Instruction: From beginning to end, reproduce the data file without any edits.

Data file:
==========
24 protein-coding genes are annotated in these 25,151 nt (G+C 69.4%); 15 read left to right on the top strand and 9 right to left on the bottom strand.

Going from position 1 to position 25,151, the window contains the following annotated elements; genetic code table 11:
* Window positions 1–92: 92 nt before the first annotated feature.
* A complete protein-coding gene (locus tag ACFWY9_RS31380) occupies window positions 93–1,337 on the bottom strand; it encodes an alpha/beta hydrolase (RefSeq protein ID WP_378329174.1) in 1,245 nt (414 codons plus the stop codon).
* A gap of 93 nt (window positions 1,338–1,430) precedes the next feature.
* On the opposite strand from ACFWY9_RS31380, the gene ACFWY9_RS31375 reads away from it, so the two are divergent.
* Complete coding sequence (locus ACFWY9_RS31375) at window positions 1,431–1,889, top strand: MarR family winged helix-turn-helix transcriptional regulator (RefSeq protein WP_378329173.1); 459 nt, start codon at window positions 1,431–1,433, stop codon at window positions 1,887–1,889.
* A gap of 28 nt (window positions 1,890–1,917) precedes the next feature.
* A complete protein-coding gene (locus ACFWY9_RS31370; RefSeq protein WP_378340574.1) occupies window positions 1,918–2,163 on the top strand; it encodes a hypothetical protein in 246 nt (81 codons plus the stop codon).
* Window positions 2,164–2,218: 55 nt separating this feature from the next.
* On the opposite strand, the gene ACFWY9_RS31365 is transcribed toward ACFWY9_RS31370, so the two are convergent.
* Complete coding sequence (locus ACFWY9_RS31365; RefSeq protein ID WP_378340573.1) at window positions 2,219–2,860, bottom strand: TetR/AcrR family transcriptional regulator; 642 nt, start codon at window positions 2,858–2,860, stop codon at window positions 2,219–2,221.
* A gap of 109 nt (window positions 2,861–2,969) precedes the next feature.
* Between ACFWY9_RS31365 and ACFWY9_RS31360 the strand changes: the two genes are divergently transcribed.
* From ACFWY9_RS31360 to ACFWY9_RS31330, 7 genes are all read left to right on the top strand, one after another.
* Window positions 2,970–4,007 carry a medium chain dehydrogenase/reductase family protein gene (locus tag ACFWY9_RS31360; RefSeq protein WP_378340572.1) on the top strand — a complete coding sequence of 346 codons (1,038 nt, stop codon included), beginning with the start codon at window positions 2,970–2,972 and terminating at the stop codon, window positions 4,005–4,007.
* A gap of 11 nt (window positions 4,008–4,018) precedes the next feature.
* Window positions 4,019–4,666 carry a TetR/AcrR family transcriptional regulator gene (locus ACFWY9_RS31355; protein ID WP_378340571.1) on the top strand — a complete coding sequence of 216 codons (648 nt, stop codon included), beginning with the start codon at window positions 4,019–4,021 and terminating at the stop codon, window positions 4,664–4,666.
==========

24 protein-coding genes are annotated in these 25,151 nt (G+C 69.4%); 15 read left to right on the top strand and 9 right to left on the bottom strand.

Going from position 1 to position 25,151, the window contains the following annotated elements; genetic code table 11:
* Window positions 1–92: 92 nt before the first annotated feature.
* A complete protein-coding gene (locus tag ACFWY9_RS31380) occupies window positions 93–1,337 on the bottom strand; it encodes an alpha/beta hydrolase (RefSeq protein ID WP_378329174.1) in 1,245 nt (414 codons plus the stop codon).
* A gap of 93 nt (window positions 1,338–1,430) precedes the next feature.
* On the opposite strand from ACFWY9_RS31380, the gene ACFWY9_RS31375 reads away from it, so the two are divergent.
* Complete coding sequence (locus ACFWY9_RS31375) at window positions 1,431–1,889, top strand: MarR family winged helix-turn-helix transcriptional regulator (RefSeq protein WP_378329173.1); 459 nt, start codon at window positions 1,431–1,433, stop codon at window positions 1,887–1,889.
* A gap of 28 nt (window positions 1,890–1,917) precedes the next feature.
* A complete protein-coding gene (locus ACFWY9_RS31370; RefSeq protein WP_378340574.1) occupies window positions 1,918–2,163 on the top strand; it encodes a hypothetical protein in 246 nt (81 codons plus the stop codon).
* Window positions 2,164–2,218: 55 nt separating this feature from the next.
* On the opposite strand, the gene ACFWY9_RS31365 is transcribed toward ACFWY9_RS31370, so the two are convergent.
* Complete coding sequence (locus ACFWY9_RS31365; RefSeq protein ID WP_378340573.1) at window positions 2,219–2,860, bottom strand: TetR/AcrR family transcriptional regulator; 642 nt, start codon at window positions 2,858–2,860, stop codon at window positions 2,219–2,221.
* A gap of 109 nt (window positions 2,861–2,969) precedes the next feature.
* Between ACFWY9_RS31365 and ACFWY9_RS31360 the strand changes: the two genes are divergently transcribed.
* From ACFWY9_RS31360 to ACFWY9_RS31330, 7 genes are all read left to right on the top strand, one after another.
* Window positions 2,970–4,007 carry a medium chain dehydrogenase/reductase family protein gene (locus tag ACFWY9_RS31360; RefSeq protein WP_378340572.1) on the top strand — a complete coding sequence of 346 codons (1,038 nt, stop codon included), beginning with the start codon at window positions 2,970–2,972 and terminating at the stop codon, window positions 4,005–4,007.
* A gap of 11 nt (window positions 4,008–4,018) precedes the next feature.
* Window positions 4,019–4,666 carry a TetR/AcrR family transcriptional regulator gene (locus ACFWY9_RS31355; protein ID WP_378340571.1) on the top strand — a complete coding sequence of 216 codons (648 nt, stop codon included), beginning with the start codon at window positions 4,019–4,021 and terminating at the stop codon, window positions 4,664–4,666.